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Importance of Technological Change and Spillovers in Long-Term Climate Policy

Shilpa Rao, Ilkka Keppo and Keywan Riahi

Year: 2006
Volume: Endogenous Technological Change
Number: Special Issue #1
DOI: 10.5547/ISSN0195-6574-EJ-VolSI2006-NoSI1-5
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Abstract:
This paper examines the role of technological change and spillovers within the context of a climate policy in a long-term scenario of the global energy system. We use the energy-systems optimization model MESSAGE considering endogenous learning for various technologies, such that they experience cost reductions as a function of accumulated capacity installations. We find that the existence of technological learning while reducing overall energy system costs becomes particularly important in the context of a long-term climate policy. Diversity in technological portfolios is emphasized and results indicate deployment of a range of energy technologies in reducing emissions. An important finding is that technological learning by itself is not sufficient for climate stabilization and that climate policies are an absolute necessary complimentary element. Under a climate constraint, spillovers across technologies and regions due to learning results in increased upfront investments and hence lower costs of carbon free technologies, thus resulting in technology deployment and emissions reductions, especially in developing countries. We conclude that learning and spillover effects can lead to technologically advanced cost-effective global energy transition pathways. We suggest that coordinated climate stabilization policies can serve as important institutional mechanisms that facilitate the required technological investments, especially in developing countries and thus ensure long-term cost reductions.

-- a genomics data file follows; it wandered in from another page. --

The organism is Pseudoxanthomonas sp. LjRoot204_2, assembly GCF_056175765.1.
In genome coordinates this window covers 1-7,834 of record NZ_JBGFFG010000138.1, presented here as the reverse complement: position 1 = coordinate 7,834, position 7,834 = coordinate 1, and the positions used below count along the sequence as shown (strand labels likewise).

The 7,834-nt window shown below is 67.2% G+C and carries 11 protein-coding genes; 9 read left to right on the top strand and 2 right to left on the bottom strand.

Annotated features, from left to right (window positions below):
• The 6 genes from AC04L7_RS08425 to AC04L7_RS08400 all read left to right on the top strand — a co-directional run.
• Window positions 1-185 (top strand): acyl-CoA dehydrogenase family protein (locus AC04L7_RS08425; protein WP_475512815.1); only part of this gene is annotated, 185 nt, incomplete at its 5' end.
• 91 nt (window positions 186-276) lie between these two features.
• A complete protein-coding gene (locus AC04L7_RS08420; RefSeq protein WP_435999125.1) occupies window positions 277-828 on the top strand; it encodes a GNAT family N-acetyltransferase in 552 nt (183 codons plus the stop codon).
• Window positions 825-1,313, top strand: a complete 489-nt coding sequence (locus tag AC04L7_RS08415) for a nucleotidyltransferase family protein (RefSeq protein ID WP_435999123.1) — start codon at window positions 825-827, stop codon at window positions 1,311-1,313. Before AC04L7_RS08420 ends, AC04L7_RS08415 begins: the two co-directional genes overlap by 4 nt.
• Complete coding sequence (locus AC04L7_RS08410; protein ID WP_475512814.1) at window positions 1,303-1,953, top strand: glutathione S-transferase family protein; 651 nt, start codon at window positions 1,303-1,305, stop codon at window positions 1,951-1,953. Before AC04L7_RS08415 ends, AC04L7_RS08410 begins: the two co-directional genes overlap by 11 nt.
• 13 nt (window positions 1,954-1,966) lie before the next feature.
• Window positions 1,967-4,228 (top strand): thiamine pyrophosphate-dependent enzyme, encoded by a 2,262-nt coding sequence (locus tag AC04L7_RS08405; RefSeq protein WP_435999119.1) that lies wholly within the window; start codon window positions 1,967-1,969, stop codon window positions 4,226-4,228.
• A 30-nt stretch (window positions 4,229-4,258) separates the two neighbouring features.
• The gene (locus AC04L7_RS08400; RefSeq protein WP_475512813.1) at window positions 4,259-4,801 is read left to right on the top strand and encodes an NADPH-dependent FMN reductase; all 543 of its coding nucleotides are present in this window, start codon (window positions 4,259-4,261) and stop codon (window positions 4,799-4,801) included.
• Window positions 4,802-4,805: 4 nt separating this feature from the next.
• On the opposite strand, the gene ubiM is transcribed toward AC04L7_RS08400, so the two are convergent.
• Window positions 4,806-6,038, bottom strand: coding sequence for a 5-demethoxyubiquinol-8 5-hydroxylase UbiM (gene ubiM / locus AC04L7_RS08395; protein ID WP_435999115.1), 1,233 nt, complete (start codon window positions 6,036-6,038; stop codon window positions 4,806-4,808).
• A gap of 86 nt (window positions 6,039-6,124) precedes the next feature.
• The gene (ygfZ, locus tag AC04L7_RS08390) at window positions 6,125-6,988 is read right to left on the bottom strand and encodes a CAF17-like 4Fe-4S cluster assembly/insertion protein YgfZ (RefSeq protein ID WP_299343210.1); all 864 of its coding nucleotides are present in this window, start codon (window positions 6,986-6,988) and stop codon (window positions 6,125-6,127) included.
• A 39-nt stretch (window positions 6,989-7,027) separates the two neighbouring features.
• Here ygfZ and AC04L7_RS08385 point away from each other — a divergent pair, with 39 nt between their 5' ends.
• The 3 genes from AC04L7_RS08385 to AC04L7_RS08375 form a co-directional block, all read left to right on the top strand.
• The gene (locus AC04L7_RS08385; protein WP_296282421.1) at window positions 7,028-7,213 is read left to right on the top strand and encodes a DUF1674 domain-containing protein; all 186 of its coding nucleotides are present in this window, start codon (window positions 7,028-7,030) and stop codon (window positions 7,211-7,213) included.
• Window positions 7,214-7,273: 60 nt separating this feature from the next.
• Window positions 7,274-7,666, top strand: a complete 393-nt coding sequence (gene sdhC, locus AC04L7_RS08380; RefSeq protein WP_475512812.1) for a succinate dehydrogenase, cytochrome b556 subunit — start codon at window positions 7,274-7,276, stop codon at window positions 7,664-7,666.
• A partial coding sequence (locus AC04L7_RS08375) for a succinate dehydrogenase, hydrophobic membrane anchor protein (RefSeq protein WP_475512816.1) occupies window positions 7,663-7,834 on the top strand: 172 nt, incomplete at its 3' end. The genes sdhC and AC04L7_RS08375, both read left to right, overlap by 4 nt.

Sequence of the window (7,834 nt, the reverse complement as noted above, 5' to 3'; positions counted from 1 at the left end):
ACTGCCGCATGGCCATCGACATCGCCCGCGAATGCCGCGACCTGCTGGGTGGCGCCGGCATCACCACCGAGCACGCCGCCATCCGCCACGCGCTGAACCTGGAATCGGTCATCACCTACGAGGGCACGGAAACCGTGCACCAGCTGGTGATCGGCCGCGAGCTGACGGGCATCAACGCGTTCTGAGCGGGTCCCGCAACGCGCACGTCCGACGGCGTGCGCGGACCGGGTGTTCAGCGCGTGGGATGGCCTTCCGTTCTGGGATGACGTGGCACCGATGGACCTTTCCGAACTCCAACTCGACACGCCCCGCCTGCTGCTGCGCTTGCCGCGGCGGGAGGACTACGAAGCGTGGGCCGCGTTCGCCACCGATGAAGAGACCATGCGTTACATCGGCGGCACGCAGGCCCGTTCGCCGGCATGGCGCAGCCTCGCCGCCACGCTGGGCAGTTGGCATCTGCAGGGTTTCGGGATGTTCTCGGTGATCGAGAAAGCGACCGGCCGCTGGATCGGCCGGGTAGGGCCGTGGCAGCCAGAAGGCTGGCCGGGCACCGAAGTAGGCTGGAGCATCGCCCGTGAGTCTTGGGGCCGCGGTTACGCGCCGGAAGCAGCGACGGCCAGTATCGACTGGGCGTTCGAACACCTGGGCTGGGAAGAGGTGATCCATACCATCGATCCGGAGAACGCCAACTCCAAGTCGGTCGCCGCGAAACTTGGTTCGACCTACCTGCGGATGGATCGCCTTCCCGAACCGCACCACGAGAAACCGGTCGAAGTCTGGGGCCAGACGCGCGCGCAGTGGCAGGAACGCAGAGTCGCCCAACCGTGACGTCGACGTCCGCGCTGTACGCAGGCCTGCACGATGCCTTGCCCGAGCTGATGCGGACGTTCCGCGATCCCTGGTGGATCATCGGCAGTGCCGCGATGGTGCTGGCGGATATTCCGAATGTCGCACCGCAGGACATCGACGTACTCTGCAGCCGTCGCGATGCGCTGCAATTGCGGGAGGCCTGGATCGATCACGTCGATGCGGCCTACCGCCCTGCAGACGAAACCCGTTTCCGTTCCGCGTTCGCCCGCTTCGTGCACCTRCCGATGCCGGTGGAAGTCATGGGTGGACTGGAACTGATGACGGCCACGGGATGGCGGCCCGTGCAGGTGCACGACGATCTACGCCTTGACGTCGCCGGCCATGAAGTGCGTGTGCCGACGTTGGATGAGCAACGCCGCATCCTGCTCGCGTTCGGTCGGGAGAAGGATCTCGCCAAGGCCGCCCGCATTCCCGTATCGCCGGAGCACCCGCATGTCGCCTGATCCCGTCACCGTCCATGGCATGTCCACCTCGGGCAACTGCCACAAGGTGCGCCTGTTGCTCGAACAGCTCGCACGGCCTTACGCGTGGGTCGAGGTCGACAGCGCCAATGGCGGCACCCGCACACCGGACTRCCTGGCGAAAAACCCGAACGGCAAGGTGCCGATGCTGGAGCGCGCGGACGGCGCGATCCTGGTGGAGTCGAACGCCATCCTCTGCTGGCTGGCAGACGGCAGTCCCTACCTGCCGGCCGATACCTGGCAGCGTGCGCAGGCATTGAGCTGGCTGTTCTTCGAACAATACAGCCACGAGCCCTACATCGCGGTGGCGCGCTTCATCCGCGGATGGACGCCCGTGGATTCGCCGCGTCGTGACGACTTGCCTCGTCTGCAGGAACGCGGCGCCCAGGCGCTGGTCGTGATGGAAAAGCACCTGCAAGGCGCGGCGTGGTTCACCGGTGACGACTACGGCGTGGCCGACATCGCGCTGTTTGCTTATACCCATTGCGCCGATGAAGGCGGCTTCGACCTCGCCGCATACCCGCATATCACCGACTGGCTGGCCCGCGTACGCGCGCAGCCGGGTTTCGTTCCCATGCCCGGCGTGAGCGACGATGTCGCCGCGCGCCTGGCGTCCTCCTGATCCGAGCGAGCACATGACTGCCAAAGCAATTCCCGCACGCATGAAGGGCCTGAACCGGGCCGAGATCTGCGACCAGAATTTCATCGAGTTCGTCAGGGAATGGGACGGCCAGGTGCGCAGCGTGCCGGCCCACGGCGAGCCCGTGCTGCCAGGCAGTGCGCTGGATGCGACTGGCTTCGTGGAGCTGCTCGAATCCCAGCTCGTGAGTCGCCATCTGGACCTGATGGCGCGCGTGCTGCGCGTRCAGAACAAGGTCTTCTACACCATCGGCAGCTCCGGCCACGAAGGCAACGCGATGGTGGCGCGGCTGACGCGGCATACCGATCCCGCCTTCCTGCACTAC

The Role of Non-CO2 Greenhouse Gases in Climate Change Mitigation: Long-term Scenarios for the 21st Century

Shilpa Rao and Keywan Riahi

Year: 2006
Volume: Multi-Greenhouse Gas Mitigation and Climate Policy
Number: Special Issue #3
DOI: 10.5547/ISSN0195-6574-EJ-VolSI2006-NoSI3-9
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Abstract:
The non-CO2 greenhouse gases have so far jointly contributed around 40 percent to overall global warming. In this paper we examine the role of non-CO2 greenhouse gases in meeting long-term climate change targets. For this purpose, we develop climate mitigation scenarios aimed at achieving long-term stabilization of global radiative forcing. We use the MESSAGE model for a thorough bottom-up representation of the six Kyoto greenhouse gases and corresponding mitigation technologies. This approach endogenizes energy feedback effects from mitigation of non-CO2 gases and takes into account the interplay and side benefits that exist across GHGs. We analyze two mitigation scenarios that stabilize global radiative forcing at 4.5 W/m2 as compared to pre-industrial times�one allowing only for CO2 mitigation and another with multigas mitigation. In addition, we also investigate a lower stabilization level of 3 W/m2 and look into the implications this has for abatement strategies. Our approach helps us to identify a portfolio of measures in the energy, industry and agricultural sectors for achieving a proposed climate target. We find that considering the full basket of GHGs improves the effectiveness of the mitigation portfolio resulting in significantly lower costs, especially in the short term. In the long run, the bulk of the emissions reductions are still found to come from CO2 and this effect becomes more pronounced under the more stringent climate target. This emphasizes the importance of a diverse mitigation portfolio that includes both CO2 and non-CO2 related abatement options in meeting long-term climate targets.





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